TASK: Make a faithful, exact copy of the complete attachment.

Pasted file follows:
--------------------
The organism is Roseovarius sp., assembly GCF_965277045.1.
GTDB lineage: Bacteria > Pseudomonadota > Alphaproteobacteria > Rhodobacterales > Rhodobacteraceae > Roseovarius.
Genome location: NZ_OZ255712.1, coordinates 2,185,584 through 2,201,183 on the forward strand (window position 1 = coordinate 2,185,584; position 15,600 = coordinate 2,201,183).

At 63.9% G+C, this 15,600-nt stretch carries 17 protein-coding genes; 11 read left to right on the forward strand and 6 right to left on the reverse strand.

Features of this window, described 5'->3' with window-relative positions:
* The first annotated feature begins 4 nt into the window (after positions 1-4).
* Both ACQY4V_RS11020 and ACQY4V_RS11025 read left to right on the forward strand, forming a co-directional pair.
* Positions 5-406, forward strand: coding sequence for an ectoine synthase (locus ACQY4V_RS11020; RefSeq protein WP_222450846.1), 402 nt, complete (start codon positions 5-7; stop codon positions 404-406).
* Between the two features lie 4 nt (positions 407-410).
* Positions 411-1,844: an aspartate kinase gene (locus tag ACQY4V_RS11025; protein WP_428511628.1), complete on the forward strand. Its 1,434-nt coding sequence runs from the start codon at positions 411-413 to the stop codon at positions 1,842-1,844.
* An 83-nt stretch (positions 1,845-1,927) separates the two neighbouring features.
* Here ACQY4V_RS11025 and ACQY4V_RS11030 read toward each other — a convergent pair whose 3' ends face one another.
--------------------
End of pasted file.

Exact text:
The organism is Roseovarius sp., assembly GCF_965277045.1.
GTDB lineage: Bacteria > Pseudomonadota > Alphaproteobacteria > Rhodobacterales > Rhodobacteraceae > Roseovarius.
Genome location: NZ_OZ255712.1, coordinates 2,185,584 through 2,201,183 on the forward strand (window position 1 = coordinate 2,185,584; position 15,600 = coordinate 2,201,183).

At 63.9% G+C, this 15,600-nt stretch carries 17 protein-coding genes; 11 read left to right on the forward strand and 6 right to left on the reverse strand.

Features of this window, described 5'->3' with window-relative positions:
* The first annotated feature begins 4 nt into the window (after positions 1-4).
* Both ACQY4V_RS11020 and ACQY4V_RS11025 read left to right on the forward strand, forming a co-directional pair.
* Positions 5-406, forward strand: coding sequence for an ectoine synthase (locus ACQY4V_RS11020; RefSeq protein WP_222450846.1), 402 nt, complete (start codon positions 5-7; stop codon positions 404-406).
* Between the two features lie 4 nt (positions 407-410).
* Positions 411-1,844: an aspartate kinase gene (locus tag ACQY4V_RS11025; protein WP_428511628.1), complete on the forward strand. Its 1,434-nt coding sequence runs from the start codon at positions 411-413 to the stop codon at positions 1,842-1,844.
* An 83-nt stretch (positions 1,845-1,927) separates the two neighbouring features.
* Here ACQY4V_RS11025 and ACQY4V_RS11030 read toward each other — a convergent pair whose 3' ends face one another.